Treatments of and allusions to spatial borders can beget a different type of border state. I found this to be the case when working on Infinite Progress, the musical counterpart to Cara Marsh Sheffler's literary creation Guide — a brooding Western of sorts. Sheffler and I worked closely together in planning the complementary projects, and we both determined to create pieces for a strong solo voice: she in the form of a monologue, I in a suite for solo violin. In addition to the formal concerns, there was the question of character. I knew I wanted to create something that honored the tradition of Bach, who looms unavoidably large in unaccompanied violin literature, but to also come away with something that had the character and sensibility of old-time American fiddle tunes. It was an unlikely combination that seemed nonetheless particularly suited to the unlikely character of Lansford Warren Hastings, Guide's subject who straddled defining eras and episodes in American history. Sheffler took as her starting point the historical episode of the Donner Party and the role Hastings played; I took as mine her story together with the dichotomy I described. Our guiding star was to create something altogether new and yet familiarly universal. That in itself is a kind of maxim of border life.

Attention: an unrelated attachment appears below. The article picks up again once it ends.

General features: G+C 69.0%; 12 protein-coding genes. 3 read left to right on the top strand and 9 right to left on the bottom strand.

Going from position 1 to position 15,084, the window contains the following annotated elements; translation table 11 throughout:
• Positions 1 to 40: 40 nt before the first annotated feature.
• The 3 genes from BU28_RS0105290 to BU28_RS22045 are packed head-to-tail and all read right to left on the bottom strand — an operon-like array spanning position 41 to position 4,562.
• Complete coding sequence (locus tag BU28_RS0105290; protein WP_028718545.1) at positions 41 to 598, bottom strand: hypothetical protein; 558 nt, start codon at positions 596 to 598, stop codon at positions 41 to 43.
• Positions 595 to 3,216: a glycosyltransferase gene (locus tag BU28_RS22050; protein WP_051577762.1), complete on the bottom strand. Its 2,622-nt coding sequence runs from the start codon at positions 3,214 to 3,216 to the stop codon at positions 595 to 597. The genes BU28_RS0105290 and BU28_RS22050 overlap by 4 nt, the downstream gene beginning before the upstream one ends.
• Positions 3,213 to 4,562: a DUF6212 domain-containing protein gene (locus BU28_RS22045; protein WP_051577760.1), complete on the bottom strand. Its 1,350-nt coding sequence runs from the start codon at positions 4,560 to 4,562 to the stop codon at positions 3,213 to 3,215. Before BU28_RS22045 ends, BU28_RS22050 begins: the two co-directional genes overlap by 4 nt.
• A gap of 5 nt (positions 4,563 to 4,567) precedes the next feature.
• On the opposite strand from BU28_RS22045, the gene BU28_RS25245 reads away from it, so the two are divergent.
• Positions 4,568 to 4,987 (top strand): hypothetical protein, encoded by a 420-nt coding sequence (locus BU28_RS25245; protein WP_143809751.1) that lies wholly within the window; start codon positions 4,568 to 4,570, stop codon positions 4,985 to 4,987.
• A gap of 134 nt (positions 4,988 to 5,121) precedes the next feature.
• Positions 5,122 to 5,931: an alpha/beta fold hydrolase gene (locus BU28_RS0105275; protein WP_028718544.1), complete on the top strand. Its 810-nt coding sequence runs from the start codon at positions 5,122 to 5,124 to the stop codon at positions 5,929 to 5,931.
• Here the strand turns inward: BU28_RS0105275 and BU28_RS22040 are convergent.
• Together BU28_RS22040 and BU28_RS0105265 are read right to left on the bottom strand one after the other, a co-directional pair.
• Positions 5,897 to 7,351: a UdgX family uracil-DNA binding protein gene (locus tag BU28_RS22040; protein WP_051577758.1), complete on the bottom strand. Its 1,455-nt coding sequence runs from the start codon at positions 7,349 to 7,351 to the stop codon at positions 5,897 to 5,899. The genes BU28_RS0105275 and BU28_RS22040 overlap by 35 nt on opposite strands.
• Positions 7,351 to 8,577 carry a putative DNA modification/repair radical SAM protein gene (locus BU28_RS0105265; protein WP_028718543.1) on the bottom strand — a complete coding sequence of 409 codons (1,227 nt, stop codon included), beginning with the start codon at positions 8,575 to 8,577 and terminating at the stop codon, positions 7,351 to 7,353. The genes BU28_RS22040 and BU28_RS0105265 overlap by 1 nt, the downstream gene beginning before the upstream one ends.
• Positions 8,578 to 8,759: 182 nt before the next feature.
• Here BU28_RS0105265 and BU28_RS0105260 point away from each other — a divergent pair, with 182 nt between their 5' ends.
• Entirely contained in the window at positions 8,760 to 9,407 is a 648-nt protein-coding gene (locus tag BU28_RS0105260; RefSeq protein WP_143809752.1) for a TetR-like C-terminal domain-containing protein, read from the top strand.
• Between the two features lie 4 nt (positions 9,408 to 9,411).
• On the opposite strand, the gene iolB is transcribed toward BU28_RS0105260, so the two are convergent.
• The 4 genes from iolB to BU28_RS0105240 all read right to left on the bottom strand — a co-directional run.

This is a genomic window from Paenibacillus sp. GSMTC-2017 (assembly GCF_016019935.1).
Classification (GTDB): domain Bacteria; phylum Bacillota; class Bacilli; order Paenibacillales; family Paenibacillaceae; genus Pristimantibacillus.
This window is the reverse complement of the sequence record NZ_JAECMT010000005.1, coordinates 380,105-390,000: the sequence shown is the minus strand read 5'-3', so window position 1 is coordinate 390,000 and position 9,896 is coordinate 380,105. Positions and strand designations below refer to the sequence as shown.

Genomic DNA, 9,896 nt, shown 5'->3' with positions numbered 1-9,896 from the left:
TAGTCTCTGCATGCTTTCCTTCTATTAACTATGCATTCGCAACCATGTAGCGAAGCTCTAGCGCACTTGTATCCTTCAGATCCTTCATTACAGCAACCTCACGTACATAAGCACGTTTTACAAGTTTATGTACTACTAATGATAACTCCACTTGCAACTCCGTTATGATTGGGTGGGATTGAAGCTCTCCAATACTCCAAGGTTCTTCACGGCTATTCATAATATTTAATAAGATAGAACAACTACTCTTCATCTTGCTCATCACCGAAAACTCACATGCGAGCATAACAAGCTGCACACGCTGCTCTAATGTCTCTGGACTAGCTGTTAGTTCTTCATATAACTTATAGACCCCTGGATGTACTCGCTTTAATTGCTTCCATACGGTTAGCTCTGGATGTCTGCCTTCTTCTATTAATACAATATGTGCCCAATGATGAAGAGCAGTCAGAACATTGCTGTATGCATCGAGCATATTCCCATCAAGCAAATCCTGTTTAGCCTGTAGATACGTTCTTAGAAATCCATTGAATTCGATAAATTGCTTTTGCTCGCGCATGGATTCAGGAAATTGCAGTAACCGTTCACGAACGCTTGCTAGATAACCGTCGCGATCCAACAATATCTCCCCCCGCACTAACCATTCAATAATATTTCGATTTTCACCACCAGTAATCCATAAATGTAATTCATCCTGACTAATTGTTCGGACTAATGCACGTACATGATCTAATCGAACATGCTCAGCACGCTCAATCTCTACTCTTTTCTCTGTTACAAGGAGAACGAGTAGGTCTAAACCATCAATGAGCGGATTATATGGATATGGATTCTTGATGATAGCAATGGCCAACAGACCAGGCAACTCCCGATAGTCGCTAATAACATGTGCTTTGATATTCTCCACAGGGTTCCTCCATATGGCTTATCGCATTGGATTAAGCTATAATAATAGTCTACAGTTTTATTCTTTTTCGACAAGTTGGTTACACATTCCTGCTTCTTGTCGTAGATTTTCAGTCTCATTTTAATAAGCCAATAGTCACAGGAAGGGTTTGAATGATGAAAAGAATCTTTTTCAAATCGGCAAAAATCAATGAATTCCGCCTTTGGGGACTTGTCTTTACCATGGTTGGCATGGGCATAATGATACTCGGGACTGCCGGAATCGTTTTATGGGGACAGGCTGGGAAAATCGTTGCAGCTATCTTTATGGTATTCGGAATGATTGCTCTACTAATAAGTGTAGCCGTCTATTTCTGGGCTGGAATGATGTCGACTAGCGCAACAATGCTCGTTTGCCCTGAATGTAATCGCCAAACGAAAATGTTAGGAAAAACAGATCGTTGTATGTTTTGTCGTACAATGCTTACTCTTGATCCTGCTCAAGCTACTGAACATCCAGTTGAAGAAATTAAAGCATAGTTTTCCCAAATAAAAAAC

— Temporal Borders: Experience as a Kind of Border State —

"The fathomless medium held them... and our friend felt as if they passed each other, in their deep immersion, with the round impersonal eye of silent fish." — Henry James, The Ambassadors


"Experience" can connote repeated, cumulative occurrence — a sort of practice of happenings that can make one an "expert." It can also connote a singular occurrence ("I've just had an experience"). The obvious dilemma would seem to be that for the finite amount of time that constitutes a life, we must be constantly choosing between these two varieties of experience. The first type is valuable inasmuch as it is repeated (up to the point of mastery and beyond). The second type is valuable inasmuch as it is perceived as different from all previous experience. I don't intend to propose a magical formula to balance the two, but instead to expose the tension between the two as the temporal crux of creativity.

In The Ambassadors, one of Henry James's last great novels, middle-aged Lambert Strether is sent on an errand to fetch his fiancée's son from a scandalous affair in Paris and to return him to his rightful if mundane station as heir to industry in Massachusetts. Strether's time in France changes him — or, perhaps more accurately, he very much believes himself to be undergoing some sort of change.